WSJ – Economic policy is a flashpoint in China’s political succession fight.
Aug. 17, 2016 6:40 p.m. ET
A succession struggle is underway in China ahead of next year’s Communist Party Congress. And this time the central fight is over monetary policy instead of ideological slogans. The outcome has implications for China’s response to slowing economic growth.
IT WAS only six months ago that China and Taiwan achieved a symbolic breakthrough in their decades-long standoff: the two countries’ presidents met for the first time since the end of the Chinese civil war in 1949, both looking chuffed that they had finally broken the ice. Now it is back to normal. On June 25th China shut down a channel for communication between the two sides because of the refusal of Taiwan’s new president, Tsai Ing-wen, to accept that there is but “one China”, and that Taiwan is a part of it. A new chill is descending over the Taiwan Strait.
Lawyers are public speakers. This article includes some new rules on public speaking. No fig leaves gentlemen, and ladies too.
Joe Forward, Saint Louis Univ. School of Law 2010, is a legal writer for the State Bar of Wisconsin, Madison. He can be reached by email or by phone at (608) 250-6161.
Aug. 17, 2016 – As a lawyer, your words matter. From the courtroom to the boardroom, from conferences to cocktail parties, words tell a story about you, and potential clients want to know your story. Are you credible? Are you a power player? Are you a leader?
For Aussies and New Zealanders, the Battle of Long Tan is the highlight of their wartime experience in Viet Nam, a singular event in which an outnumbered force of ANZAC infantry and artillery held off more than 1500 Viet Cong, inflicting serious casualties while suffering relatively few casualties of their own. Over the years, Vietnamese authorities have quietly permitted groups of Australian and New Zealand veterans to return on special occasions to commemorate the battle at the site near the beach resort town of Vung Tau.
Hanoi’s streets (in 2007, above) are now full of motorcycles and scooters, and shop shelves are no longer bare. Photograph by Chau Doan/Getty Images
building”>harvardmagazine – A RECENT Monday morning, during a class on global trade, the professor reviewed the effects of nations’ limits on such commerce: tariffs, quotas, and the “voluntary” restraints exporting countries impose on their shipments to eager customers (lest protected interests in the importing area wilt). His students, arrayed in a teaching amphitheater laid out like the classrooms at Harvard Business School (HBS)—complete with laminated placards bearing each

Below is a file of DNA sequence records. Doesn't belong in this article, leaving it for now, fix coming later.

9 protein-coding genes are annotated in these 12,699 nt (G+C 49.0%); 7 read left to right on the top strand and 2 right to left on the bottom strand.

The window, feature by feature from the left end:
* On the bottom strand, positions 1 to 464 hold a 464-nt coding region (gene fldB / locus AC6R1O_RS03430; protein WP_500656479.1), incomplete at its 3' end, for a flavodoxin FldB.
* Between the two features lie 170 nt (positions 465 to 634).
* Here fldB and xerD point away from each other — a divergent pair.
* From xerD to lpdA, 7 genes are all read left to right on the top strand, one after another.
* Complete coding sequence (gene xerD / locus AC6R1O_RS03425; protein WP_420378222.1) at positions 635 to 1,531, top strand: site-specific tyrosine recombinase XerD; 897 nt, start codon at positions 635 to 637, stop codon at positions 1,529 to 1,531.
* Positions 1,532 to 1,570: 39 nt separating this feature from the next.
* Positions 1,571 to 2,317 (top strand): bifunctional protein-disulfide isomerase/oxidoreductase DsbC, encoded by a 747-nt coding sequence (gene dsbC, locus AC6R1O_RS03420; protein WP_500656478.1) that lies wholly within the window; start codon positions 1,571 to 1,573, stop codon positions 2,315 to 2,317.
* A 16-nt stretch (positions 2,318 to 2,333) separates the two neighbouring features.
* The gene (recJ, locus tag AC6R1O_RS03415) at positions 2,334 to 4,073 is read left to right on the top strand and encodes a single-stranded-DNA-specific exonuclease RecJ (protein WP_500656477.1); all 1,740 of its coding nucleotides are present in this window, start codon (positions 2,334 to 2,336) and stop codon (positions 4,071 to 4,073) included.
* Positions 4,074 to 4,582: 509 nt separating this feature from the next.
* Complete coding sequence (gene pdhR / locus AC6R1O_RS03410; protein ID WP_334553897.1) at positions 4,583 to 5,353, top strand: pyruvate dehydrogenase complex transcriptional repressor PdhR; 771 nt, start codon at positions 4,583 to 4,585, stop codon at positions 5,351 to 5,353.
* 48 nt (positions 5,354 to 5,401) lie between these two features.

It was in a sickly green, fluorescent-lit meeting room in Bukavu, in the eastern Democratic Republic of the Congo, a couple of years ago that someone whispered to me that babies were being gang-raped in a nearby town.
NCCS – The “grow now, clean up later” approach which has dominated economic development for the past century just isn’t working anymore as multiple environmental crises prove. Green growth may be a better way forward for Southeast Asia and the world.
To solve land shortages, many Asian countries have encouraged “eco-burials” that involve the cremation process. But considering the environmental effects of cremation, the benefits may be short-term at best.
eco-business: In the crowded cities of Asia, the lack of space isn’t just a problem forthe living: cemeteries are filling up faster than ever and governments are scrambling to solve the sensitive yet urgent problem of where to put the dead.
Seema Bansal forged a path to public education reform for 15,000 schools in Haryana, India, by setting an ambitious goal: by 2020, 80 percent of children should have grade-level knowledge. She’s looking to meet this goal by seeking reforms that will work in every school without additional resources. Bansal and her team have found success using creative, straightforward techniques such as communicating with teachers using SMS group chats, and they have already measurably improved learning and engagement in Haryana’s schools.
IPSnews – UNITED NATIONS, Jun 12 2016 (IPS) – Addressing antibiotic resistance will require a global political response similar to the way the world has reacted to climate change or HIV / AIDS, Sweden’s Minister of Public Health Gabriel Wikstrom, told IPS recently.
“(These problems) began with a small group of experts discussing and trying to warn the rest of us and it was not until it was politically addressed that it really became an issue that was solvable.”
theguardian _ The Palestinian residents of Bilin have come up with a novel use for the teargas canisters left over from clashes with Israeli soldiers during the weekly protest against the West Bank separation barrier
Who was the biggest mass murderer in the history of the world? Most people probably assume that the answer is Adolf Hitler, architect of the Holocaust. Others might guess Soviet dictator Joseph Stalin, who may indeed have managed to kill even more innocent people than Hitler did, many of them as part of a terror famine that likely took more lives than the Holocaust. But both Hitler and Stalin were outdone by Mao Zedong. From 1958 to 1962, his Great Leap Forward policy led to the deaths of up to 45 million people – easily making it the biggest episode of mass murder ever recorded.
worldwatch – Cities are the world’s future. More than half of the world’s people live in cities, and the urbanization trend is continuing. Will the world invest in shaping livable, equitable, and sustainable cities?
“The path to a sustainable city starts with a vision,” explains Gary Gardner, co-director of the our newest book, Can a City Be Sustainable?“A well-crafted vision can rally public support and mobilize civic energy for a long-term urban makeover.”